Mental Health Awareness Month: Counselor shares tips on mind matters
During Mental Health Month each May, community advocates nationwide battle the stigmatization of mental illness through advocacy and education.
The month was started in 1949 by the nonprofit Mental Health America after soldiers returning home from World War II showed signs of mental illness and trauma. It is now celebrated by empowering those struggling with mental illness to detail personal battles and increase the national understanding of mental wellness.
“There is a lot more acceptance in mental health, even from five years ago,” said Christina DeLoach, a licensed professional counselor at Marble Falls High School. “We are way more aware of mental health, but we still have a long way to go.”
While any age group can experience mental health issues, children are typically affected the most. Over 36.7 percent of adolescents ages 12-17 years old report “persistent feelings of sadness or hopelessness,” according to a study conducted by the Centers for Disease Control and Prevention during the 2018-19 school year — before COVID-19 pandemic shutdowns exacerbated problems.
The study also showed that social media platforms such as Instagram, Snapchat, and TikTok can contribute to childhood angst.
“When you have a hard day at school or work, you’re supposed to decompress,” DeLoach said. “Decompressing used to mean picking up the phone and calling your friend to tell them all about how crappy your day was. Now, decompressing looks like going on social media and watching 50 videos about depression because you’ve had a bad day. By the end of that, what happens? You feel depressed.”
Outside of descending into negative social media echo chambers, children also fall victim to self-diagnosing. While it might seem innocent at first, medical introspection often fails to address the real, underlying issues young people face.
“If I were to log on to TikTok or Instagram, and I type in ‘depression’ or ‘anxiety,’ I’m going to get a whole list of videos about how to deal with it, how to diagnose it, and what causes it,” DeLoach said. “There’s a whole host of people who claim to be professionals in these videos. The likelihood is there is a great majority that are, but when you get that help in isolation and without future help, instead of making the problem better, it feeds into making the problem bigger.”
Social distancing during the pandemic made matters worse.
“There was a big loss of social skills,” DeLoach said. “Even the ability to sit and have a conversation and be able to keep eye contact and read somebody’s facial expression was lost.”
That lack of social contact has led to many children accepting isolation as the norm.
“People turned to social media a lot more during and after the pandemic,” DeLoach said. “We’ve gotten to a point where people can become consumed by it. That takes them away from experiencing a connection with another human being.”
Isolation can heighten pre-existing mental health issues, she continued.
“Connection is so important for mental health,” DeLoach said. “When we feel connected to someone, we feel valued, heard, and seen. Those are the things that build us up as people. When you don’t have that connection, it can be really hard.”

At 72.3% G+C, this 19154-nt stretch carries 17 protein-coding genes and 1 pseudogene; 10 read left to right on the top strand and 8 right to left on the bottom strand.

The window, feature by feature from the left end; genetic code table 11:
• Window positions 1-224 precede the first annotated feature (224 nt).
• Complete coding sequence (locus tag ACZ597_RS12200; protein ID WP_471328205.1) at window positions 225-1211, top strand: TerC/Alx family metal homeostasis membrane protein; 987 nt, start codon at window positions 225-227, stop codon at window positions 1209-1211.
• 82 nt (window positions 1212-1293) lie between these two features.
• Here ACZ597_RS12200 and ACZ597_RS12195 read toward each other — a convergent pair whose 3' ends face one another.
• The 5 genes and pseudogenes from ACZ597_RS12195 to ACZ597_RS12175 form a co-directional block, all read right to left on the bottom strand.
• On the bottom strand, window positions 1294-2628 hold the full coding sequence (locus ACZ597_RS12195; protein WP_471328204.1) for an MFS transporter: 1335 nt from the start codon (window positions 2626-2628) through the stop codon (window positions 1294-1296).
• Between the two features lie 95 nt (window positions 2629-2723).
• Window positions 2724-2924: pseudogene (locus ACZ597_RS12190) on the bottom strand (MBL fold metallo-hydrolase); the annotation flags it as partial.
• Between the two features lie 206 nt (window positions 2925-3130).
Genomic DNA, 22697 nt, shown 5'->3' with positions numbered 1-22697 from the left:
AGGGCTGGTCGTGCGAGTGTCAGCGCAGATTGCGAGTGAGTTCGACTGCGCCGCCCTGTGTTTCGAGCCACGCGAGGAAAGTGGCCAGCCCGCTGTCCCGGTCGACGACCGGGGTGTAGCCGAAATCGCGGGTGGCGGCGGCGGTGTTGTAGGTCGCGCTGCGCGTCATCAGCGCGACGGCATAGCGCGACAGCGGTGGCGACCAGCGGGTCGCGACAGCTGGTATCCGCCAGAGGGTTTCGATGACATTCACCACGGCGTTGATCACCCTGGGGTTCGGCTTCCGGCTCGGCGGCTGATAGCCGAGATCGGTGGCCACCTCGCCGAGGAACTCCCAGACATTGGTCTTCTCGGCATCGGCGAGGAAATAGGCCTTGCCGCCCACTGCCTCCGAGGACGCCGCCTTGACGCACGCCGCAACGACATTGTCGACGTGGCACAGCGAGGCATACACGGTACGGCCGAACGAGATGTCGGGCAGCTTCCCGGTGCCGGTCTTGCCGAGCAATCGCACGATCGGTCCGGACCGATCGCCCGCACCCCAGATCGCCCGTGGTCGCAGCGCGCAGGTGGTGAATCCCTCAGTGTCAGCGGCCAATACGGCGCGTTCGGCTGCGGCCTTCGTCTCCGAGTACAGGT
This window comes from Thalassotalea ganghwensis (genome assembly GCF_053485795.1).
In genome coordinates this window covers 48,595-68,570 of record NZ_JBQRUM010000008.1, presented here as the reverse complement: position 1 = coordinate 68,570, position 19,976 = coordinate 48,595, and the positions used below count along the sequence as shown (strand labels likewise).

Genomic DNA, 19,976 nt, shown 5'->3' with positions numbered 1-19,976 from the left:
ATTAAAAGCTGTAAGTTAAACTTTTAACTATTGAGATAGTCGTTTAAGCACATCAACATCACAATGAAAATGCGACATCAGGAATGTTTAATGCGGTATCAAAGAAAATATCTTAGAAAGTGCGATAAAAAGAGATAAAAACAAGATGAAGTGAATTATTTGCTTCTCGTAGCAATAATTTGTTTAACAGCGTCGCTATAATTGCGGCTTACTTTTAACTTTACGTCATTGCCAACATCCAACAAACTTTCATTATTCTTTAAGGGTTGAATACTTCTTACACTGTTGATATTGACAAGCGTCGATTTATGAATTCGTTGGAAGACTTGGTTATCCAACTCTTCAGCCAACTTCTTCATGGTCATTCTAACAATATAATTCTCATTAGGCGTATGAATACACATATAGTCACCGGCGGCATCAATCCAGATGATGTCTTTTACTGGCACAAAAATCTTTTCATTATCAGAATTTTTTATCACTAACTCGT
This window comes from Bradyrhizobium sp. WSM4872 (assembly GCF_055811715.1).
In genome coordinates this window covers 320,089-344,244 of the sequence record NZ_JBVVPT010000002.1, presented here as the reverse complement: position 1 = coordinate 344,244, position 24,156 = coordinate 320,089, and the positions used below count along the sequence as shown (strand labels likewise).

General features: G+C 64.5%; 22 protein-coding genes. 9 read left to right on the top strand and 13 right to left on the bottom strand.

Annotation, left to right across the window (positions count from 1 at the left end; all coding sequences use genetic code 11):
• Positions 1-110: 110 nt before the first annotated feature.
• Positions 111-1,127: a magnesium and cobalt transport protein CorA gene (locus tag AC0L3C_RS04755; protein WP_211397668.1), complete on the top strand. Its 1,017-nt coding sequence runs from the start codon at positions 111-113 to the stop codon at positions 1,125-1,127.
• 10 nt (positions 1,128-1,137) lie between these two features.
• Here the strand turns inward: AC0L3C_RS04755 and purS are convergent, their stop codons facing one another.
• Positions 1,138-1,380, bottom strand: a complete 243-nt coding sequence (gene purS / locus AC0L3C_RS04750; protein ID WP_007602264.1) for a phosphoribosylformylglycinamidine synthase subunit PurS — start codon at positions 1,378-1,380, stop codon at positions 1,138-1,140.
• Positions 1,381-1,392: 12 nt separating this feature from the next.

While it might seem nearly impossible to help your child navigate their way into adulthood without incurring some form of anxiety or depression, there are many ways to encourage communication.
“I think it’s important to find that thing that you and your child click on,” DeLoach said. “Maybe it’s fishing, a TV show, a video game, or vacation, just anything that allows you to connect with your child.”
It also helps to be watchful of sudden changes in your child’s behavior.
“There are kids who will say they need help, but there are also kids who need help who will never ask for it,” DeLoach said. “If you notice a change in your child, in your teen, it’s time to reach out to someone and find the help they need.”
Children can also help themselves reverse the cycle. Marble Falls ISD students who receive counseling care are given several handouts, including “101 Positive Things To Say To Myself” and “99 Coping Skills,” to teach them how to overcome mental health episodes and anxiety attacks.
“If you’re having an anxiety attack, name five things in the room,” DeLoach said. “It takes your focus from your thoughts and what’s going on in your brain to what’s real and tangible.”
DeLoach said she’s seen her young patients achieve miracles by simply taking their minds off of whatever is bothering them and doing a handful of the activities detailed in her department’s list, such as exercising, going to see a movie, or making a music playlist.
“Movement is the key to success,” DeLoach said. “It changes your focus on what you’re focused on to something new.”
Mental health resources in the Highland Lakes
Bluebonnet Trails Community Services
4606 Innovation Loop in Marble Falls
Information at 844-309-6385; crisis line at 800-841-1255
Provides community services in relation to autism, behavioral health, crises, early childhood intervention, intellectual developmental disabilities, peer support, and substance abuse. Counseling services specialize in psychotherapy for women, children, and families. Accepts Medicaid.
Highland Lakes Family Crisis Center
Services include free counseling for survivors of family violence, dating violence, stalking, and sexual assault.
Hill Country Children’s Advocacy Center
1001 N. Hill St. in Burnet
Includes free crisis intervention, family support, and individual therapy for child victims, siblings, and non-offending caregivers. A free service, the center utilizes a holistic approach to treatment to assist in healing and restoring a child’s sense of self.
3340 Texas 71 in Horseshoe Bay
Offers free counseling services for children ages 2-18. Therapists have advanced, specialized training in the treatment of trauma as well as other mental health disorders and concerns.